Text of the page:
Solar panels and wind turbines now have lower costs than fossil fuels in many parts of the world. However, since their electricity output is variable, many grids limit their total megawatts as a way to remain stable.

  • The South Australia grid has operated with a limit of 1,700 MW, but the new synchronous condensers could enable up to 2,500 MW of solar and wind power on the grid. 
  • In other words, the SA grid has nearly doubled its capacity to use renewables. The new grid capacity for renewables is above the current installed capacity, making more space for growth.

Steam and gas turbines have “spinning inertia” that keeps the grid voltage and frequency stable. However, a synchronous condenser can provide spinning inertia without the fossil fuel combustions. In other words, it has the stabilising effect of fossil fuel power plants, but without the associated emissions. When there are systems dedicated to keeping the grid stable, more solar panels and wind turbines can be connected.

In simple terms, a synchronous condenser can be described as a motor with a freely spinning shaft. They are synchronised with the grid frequency as their name implies, and they oppose sudden changes in frequency thanks to their spinning inertia. Normally, this function is accomplished by the heavy rotating shafts of turbines in conventional power plants.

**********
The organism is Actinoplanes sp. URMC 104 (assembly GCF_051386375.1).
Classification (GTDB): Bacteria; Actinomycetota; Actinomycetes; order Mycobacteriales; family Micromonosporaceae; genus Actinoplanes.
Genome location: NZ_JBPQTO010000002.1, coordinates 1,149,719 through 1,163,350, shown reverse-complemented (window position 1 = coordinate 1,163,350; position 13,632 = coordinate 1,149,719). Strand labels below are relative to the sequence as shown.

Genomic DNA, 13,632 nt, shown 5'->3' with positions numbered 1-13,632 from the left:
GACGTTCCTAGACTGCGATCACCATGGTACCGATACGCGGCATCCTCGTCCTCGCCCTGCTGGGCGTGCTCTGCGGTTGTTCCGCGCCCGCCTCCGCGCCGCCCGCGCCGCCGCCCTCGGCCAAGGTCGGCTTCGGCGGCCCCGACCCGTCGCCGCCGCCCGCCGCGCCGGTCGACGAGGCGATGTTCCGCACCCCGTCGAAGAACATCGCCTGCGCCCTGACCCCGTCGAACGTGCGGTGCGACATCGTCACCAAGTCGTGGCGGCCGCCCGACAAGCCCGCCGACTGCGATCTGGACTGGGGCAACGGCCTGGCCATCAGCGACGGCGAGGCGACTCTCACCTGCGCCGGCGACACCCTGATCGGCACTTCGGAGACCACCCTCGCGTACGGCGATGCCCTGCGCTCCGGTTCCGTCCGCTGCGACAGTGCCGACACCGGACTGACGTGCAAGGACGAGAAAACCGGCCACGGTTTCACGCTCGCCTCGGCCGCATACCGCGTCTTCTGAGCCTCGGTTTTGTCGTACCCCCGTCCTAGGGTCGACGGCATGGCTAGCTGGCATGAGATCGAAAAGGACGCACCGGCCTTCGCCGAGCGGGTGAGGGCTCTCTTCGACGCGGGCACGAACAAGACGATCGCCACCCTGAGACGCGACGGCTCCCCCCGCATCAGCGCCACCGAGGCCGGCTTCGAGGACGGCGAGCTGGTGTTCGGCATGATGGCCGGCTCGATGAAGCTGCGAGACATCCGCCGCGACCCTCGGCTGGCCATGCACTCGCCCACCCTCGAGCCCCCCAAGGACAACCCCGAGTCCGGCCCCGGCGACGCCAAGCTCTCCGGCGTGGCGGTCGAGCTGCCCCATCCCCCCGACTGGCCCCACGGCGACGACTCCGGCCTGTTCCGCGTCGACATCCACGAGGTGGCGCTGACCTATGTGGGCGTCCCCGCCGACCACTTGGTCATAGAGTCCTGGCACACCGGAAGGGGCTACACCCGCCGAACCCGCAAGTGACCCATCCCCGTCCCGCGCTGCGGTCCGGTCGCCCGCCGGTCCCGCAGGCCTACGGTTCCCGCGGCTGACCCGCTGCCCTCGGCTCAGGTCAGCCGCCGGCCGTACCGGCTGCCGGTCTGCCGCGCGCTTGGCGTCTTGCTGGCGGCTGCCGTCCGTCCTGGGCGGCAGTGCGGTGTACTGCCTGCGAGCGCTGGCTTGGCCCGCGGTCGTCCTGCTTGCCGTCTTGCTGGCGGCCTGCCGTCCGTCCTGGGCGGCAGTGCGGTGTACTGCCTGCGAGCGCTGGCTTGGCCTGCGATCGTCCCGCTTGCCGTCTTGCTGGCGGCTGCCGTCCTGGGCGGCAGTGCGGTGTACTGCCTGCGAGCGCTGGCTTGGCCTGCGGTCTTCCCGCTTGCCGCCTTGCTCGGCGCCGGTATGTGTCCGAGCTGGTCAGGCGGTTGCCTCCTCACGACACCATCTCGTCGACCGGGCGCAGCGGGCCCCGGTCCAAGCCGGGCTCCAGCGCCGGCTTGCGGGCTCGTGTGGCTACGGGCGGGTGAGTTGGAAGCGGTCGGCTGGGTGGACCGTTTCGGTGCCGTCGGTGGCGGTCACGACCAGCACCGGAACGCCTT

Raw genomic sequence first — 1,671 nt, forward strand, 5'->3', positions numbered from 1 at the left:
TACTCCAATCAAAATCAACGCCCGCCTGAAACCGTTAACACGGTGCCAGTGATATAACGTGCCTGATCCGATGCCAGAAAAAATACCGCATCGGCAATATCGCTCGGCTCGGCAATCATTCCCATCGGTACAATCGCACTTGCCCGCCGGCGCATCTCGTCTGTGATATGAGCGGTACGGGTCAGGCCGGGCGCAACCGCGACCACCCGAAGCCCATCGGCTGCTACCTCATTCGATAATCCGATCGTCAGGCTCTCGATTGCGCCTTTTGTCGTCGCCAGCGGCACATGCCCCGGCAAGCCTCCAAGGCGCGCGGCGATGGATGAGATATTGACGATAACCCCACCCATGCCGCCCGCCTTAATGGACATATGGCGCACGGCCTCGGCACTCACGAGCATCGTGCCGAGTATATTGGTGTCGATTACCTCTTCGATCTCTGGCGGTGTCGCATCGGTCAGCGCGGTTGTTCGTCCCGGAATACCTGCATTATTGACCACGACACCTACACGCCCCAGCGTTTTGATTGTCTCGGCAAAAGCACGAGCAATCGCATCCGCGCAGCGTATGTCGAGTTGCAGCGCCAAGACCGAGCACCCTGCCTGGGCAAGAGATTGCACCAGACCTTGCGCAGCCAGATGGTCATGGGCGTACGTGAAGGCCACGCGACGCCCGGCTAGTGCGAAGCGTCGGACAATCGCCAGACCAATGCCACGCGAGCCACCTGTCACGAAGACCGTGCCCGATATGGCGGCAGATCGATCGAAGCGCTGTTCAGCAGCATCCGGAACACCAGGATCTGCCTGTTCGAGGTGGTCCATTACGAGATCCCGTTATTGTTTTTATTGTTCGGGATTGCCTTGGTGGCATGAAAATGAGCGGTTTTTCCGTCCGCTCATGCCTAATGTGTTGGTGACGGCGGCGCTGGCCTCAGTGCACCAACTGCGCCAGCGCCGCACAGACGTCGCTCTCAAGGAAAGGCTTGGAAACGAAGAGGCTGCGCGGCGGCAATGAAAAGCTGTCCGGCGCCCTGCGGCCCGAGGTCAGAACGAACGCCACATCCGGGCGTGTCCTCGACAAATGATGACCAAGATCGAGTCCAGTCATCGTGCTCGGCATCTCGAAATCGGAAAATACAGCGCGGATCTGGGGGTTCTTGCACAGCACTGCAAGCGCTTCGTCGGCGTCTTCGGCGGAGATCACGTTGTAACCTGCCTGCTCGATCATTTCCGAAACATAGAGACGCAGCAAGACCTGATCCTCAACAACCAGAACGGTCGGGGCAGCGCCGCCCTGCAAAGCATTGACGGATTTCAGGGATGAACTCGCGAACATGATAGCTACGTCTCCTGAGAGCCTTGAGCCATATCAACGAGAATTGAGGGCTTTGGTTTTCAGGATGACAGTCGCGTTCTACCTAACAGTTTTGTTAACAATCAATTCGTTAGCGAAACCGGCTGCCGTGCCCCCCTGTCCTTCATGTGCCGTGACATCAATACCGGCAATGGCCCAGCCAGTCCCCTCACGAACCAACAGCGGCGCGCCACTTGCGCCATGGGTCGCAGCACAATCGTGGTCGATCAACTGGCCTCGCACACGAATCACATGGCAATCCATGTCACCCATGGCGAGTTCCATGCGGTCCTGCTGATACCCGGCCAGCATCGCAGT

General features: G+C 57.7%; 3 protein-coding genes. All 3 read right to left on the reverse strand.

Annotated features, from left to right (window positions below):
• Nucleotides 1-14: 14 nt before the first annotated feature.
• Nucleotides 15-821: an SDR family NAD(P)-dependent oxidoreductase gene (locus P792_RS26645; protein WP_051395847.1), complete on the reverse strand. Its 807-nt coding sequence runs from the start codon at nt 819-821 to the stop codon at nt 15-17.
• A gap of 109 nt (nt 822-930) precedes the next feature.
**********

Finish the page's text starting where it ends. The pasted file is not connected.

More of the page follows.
Synchronous condensers are one of many technologies that enable a higher percentage of solar and wind generation on power grids, along with energy storage and virtual power plants (VPP). Without other systems providing ancillary services, a large number of solar panels and wind turbines can make the power supply unstable. This limits their use, even when electricity costs are below those of fossil fuels.

The NEM launches the wholesale demand response mechanism